Optimizing deworming programs for control of soil-transmitted helminths

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Soil transmitted helminths (STHs) remain a public health problem, with high-intensity infections contributing to malnutrition, anaemia and poor growth. Our ongoing NHMRC-funded trial in the Philippines compares the impact of community-wide vs school-targeted deworming on STH reinfection; to demonstrate that community-wide programs further reduce STH burden in school-age children. This PhD project will complement the current trial and will be essential for research translation. It consists of cost-effectiveness analyses and social sciences research exploring the economic impact and programmatic barriers to community-based programs and to drug compliance. Results will support a shift towards more effective STH control policies.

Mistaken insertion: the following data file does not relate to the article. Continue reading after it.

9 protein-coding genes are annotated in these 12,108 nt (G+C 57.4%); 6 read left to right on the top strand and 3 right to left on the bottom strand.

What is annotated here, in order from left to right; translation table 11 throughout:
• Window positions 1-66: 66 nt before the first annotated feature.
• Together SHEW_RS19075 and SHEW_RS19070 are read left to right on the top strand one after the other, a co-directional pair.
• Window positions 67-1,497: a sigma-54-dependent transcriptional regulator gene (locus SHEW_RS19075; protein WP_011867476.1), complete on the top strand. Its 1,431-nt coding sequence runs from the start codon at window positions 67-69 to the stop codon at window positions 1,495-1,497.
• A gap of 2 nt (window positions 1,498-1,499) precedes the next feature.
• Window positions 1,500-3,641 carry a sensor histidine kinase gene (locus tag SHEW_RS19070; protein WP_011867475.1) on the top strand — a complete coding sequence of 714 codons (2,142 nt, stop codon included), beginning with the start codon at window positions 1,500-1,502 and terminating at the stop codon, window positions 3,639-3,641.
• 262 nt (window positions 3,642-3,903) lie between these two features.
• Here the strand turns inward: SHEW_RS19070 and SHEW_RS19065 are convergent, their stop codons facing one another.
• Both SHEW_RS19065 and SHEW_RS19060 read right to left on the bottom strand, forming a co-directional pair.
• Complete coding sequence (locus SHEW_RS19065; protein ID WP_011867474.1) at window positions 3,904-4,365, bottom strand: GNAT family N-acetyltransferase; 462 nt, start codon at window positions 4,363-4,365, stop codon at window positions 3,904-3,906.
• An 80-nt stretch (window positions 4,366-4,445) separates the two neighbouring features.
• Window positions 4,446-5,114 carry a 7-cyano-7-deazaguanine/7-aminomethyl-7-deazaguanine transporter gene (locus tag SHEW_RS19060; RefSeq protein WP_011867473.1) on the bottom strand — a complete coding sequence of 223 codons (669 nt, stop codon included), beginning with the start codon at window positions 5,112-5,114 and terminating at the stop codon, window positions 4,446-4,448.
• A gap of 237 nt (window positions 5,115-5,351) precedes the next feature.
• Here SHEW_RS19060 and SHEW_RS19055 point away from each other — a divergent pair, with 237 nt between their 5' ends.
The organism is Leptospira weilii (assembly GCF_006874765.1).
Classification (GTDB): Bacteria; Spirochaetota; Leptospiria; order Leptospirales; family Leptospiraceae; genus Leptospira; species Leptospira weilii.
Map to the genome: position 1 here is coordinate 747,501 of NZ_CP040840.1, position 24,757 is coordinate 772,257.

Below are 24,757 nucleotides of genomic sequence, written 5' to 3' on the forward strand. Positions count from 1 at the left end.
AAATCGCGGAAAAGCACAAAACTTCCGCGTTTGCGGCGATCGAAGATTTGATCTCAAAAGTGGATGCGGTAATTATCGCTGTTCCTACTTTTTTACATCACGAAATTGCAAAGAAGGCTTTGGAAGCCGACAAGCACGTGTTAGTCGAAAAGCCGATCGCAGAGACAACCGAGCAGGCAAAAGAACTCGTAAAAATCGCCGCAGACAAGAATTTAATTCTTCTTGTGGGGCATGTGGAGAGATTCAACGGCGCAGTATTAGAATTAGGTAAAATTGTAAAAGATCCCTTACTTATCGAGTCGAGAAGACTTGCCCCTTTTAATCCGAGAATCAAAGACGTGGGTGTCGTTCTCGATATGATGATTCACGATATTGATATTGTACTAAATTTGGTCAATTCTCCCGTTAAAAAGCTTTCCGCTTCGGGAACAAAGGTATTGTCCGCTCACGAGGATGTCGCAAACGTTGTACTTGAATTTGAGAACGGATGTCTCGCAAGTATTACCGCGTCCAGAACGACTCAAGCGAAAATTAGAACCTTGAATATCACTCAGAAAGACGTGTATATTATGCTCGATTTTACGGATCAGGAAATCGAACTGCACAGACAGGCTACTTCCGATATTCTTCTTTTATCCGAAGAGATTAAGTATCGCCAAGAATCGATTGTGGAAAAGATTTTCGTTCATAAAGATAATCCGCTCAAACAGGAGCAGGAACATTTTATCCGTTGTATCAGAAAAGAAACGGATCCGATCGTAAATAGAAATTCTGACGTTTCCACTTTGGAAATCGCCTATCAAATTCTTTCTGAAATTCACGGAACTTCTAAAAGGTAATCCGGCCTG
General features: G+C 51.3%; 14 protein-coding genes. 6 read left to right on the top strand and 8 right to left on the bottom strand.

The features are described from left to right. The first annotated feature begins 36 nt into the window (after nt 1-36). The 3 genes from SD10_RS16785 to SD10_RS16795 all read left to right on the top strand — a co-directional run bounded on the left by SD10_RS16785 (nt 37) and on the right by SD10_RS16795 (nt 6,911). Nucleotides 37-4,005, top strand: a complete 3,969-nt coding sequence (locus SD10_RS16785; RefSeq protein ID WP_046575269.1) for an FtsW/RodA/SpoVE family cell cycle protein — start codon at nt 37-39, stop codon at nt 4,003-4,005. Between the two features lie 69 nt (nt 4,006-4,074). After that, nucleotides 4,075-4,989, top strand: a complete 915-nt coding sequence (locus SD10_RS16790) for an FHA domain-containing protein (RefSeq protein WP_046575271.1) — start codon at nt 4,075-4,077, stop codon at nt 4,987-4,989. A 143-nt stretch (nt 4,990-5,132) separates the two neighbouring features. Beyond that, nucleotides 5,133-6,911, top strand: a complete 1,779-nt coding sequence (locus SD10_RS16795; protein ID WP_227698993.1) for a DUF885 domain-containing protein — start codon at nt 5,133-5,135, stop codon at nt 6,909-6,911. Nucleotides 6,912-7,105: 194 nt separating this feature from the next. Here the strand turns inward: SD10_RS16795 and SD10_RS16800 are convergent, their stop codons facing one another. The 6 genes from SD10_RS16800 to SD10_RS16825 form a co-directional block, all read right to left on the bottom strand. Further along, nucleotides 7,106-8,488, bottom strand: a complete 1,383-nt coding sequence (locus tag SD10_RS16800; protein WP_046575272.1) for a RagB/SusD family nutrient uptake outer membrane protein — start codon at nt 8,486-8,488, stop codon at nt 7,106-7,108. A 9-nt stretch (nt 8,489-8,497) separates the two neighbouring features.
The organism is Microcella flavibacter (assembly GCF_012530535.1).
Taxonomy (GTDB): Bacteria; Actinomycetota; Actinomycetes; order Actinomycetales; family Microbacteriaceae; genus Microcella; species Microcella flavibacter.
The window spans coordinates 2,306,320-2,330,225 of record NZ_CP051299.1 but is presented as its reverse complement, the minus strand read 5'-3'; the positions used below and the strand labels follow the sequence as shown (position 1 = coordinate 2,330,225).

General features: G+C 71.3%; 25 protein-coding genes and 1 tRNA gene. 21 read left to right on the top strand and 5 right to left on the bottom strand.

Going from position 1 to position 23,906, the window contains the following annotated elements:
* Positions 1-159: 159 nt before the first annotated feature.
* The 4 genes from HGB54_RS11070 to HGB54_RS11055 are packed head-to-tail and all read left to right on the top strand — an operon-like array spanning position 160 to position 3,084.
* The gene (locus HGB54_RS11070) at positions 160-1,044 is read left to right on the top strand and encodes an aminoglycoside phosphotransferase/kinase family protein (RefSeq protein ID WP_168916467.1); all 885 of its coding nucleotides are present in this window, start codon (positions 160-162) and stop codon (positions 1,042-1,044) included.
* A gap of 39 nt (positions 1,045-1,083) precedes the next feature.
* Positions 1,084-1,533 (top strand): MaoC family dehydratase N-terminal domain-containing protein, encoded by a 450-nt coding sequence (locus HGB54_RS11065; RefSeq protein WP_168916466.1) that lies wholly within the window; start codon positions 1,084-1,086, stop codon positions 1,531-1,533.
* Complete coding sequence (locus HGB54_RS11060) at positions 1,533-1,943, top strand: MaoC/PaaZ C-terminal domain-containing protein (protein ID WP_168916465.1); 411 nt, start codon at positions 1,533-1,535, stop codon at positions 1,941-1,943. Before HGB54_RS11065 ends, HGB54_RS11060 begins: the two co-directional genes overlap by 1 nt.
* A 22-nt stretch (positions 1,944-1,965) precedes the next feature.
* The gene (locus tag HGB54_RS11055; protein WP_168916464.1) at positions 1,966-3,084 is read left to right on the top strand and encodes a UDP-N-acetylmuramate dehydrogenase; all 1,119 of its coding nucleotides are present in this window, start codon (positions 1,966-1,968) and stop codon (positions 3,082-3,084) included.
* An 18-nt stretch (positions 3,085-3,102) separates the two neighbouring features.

The ideal candidate would be someone from an epidemiology/public health or health economics/social sciences background.

Individuals with experience in infectious diseases, particularly neglected tropical diseases, namely those who have participated or led field work from a research or programmatic perspective are encouraged to apply.  

Familiarity with cost-effectiveness analysis or with mixed methods approaches will be viewed favourably.

The candidate will be self-motivated and must have good written and oral communication skills.

Supervisory team
Vaz Nery

The Kirby Institute

The Kirby Institute

James Cook University
Anton Breinl Research Centre for Health Systems Strengthening